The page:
New AFP Chief wants stronger military defense posture to protect PH territory

Published July 31, 2021, 6:21 PM

by Martin Sadongdong

Fortifying the Armed Forces of the Philippines’ (AFP) defense posture will help the military to better defend the country’s territory from internal and external threats, including its maritime interests in the hotly-contested West Philippine Sea (WPS).

Department of National Defense (DND) Secretary Delfin Lorenzana (middle) presides over the joint change of command and retirement ceremony between Lt. Gen. Jose Faustino Jr. (right), newly-installed Chief of Staff of the Armed Forces of the Philippines (AFP), and now retired Gen. Cirilito Sobejana (left) at Camp Aguinaldo in Quezon City on July 31, 2021. (Screenshot from AFP livestream via radio DWDD)

This was the message emphasized by Lt. Gen. Jose Faustino Jr. in his assumption speech after he officially took oath as the 56th AFP Chief of Staff on Saturday afternoon, July 31, replacing now retired Gen. Cirilito Sobejana.

Department of National Defense (DND) Secretary Delfin Lorenzana presided over the joint change of command and retirement ceremony held at Camp Aguinaldo in Quezon City.

Faustino, who spent most of his career in Mindanao, said he wishes to establish a Center for Self-Reliant Defense Posture which shall “protect the country’s interests from foreign control” and “promote limited dependence and outside support for our defense requirements.”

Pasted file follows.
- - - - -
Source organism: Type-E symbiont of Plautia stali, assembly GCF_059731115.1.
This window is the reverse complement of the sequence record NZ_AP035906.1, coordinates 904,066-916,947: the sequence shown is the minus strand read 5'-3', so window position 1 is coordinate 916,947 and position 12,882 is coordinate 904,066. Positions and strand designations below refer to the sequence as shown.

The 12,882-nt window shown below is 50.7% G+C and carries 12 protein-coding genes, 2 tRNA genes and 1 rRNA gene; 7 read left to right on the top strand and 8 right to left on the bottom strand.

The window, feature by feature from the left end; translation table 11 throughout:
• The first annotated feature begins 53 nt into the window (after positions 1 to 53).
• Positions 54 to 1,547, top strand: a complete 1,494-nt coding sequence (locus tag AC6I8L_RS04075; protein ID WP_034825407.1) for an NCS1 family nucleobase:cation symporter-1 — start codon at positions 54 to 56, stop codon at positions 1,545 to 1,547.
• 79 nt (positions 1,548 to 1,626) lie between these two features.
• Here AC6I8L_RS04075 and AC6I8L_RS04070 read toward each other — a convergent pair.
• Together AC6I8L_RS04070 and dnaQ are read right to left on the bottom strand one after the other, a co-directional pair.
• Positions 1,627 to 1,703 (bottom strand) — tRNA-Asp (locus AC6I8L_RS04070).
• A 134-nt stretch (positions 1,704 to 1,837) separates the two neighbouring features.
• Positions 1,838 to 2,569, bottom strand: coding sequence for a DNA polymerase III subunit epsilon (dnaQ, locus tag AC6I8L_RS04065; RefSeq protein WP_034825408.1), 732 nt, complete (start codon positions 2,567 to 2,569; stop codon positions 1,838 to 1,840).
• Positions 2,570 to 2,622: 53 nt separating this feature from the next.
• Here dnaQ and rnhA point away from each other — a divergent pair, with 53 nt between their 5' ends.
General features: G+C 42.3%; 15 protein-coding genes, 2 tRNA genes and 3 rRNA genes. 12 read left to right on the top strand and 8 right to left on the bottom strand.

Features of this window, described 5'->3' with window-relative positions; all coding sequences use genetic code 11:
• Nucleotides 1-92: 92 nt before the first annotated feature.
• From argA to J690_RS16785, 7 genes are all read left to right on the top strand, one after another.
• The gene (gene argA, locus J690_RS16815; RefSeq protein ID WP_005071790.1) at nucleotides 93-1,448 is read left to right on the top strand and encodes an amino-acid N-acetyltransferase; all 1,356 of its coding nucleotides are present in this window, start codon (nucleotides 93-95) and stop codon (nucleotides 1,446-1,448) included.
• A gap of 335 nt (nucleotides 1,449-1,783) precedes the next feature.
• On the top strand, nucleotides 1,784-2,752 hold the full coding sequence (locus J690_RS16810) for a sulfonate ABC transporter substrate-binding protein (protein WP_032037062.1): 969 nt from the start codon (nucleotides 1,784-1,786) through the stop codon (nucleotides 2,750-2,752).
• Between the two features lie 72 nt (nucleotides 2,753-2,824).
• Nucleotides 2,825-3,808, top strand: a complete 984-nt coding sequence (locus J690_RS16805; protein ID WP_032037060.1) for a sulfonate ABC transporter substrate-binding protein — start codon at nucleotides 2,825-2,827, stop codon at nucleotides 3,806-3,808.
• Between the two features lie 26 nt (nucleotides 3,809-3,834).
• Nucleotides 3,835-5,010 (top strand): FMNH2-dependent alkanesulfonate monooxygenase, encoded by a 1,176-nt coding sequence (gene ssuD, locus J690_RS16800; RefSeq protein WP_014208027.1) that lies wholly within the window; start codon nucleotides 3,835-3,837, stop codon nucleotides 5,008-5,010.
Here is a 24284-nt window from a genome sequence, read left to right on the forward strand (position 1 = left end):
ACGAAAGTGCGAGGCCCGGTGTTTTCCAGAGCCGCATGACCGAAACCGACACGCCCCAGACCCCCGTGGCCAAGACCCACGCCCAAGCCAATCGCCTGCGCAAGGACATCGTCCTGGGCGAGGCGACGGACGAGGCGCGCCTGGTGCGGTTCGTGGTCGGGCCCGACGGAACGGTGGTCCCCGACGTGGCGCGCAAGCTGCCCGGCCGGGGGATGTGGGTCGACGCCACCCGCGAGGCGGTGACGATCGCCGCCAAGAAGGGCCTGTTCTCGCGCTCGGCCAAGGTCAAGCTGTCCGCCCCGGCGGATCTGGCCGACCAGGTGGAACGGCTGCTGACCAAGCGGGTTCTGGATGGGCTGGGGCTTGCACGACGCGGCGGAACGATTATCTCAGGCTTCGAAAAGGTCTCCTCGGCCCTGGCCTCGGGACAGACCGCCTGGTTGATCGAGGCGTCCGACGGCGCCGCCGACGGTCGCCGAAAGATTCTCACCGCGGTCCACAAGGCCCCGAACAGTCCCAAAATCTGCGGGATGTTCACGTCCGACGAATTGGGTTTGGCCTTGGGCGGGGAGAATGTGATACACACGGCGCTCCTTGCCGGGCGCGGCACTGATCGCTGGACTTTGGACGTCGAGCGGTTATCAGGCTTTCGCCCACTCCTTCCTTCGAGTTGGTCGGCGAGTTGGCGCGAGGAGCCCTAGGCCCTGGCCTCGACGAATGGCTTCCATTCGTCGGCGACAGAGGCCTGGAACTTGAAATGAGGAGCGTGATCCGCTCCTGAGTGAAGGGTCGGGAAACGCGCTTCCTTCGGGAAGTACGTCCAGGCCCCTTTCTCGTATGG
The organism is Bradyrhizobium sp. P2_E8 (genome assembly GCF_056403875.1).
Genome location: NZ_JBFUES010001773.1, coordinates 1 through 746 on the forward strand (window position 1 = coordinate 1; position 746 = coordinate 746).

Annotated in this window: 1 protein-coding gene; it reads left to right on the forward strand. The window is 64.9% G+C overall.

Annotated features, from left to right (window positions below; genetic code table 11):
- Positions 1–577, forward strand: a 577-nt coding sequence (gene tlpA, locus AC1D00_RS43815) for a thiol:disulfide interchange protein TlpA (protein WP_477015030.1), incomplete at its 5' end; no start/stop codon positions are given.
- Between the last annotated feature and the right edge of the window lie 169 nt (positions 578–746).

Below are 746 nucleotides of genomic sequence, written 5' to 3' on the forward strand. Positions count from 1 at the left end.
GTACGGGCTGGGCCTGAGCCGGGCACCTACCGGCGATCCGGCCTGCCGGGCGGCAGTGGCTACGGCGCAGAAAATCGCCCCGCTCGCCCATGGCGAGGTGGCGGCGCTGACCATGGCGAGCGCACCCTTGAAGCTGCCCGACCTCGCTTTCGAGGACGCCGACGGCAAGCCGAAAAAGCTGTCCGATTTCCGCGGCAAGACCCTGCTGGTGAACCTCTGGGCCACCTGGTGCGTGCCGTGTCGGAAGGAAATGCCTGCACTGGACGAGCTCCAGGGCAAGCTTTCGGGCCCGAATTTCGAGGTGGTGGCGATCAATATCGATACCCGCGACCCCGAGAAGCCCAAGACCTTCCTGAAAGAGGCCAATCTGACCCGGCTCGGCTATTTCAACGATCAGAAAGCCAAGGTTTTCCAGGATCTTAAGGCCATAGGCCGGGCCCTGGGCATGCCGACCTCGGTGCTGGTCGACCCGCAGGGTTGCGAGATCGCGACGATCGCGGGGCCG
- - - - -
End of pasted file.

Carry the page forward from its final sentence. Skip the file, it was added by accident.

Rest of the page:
“Self-reliance on our country’s defense manufacturing capabilities coupled with the full utilization of our own natural resources will be the foundation of our SRDP program. Without this capability and self-reliance, our country’s defense efforts will be forever dependent on foreign nations’ generosity or intentions when it comes to the defense of our territory,” he said.

“I intend to pursue a reliable and appropriate defense posture for the attainment of lasting peace. To accomplish this, we will follow a direction based on experience and best practices learned over decades of service and collective efforts to achieve [the] goal of having a safe and peaceful country for our people,” he added.

The trailblazing military commander knew that the military should be able to manufacture its own aircraft, ships, fighting equipment, and other assets if it wants to be at par with its Southeast Asian neighbors.

To change the narrative that the AFP is one of the most underequipped military organizations in Southeast Asia, a revised modernization program was implemented under the administration of the late former Pres. Benigno Aquino III in 2013 where the government boosted the capabilities of the military through an increased defense spending.

Currently, the modernization program is on its second “horizon” or phase which will run from 2018 to 2022. The first phase was conducted from 2013 to 2017 while the third and last phase will take place from 2023 to 2028. Among the military’s new acquisitions include two missile-capable frigates, six close air support aircraft, and 16 combat utility helicopters.

Addressing violent extremism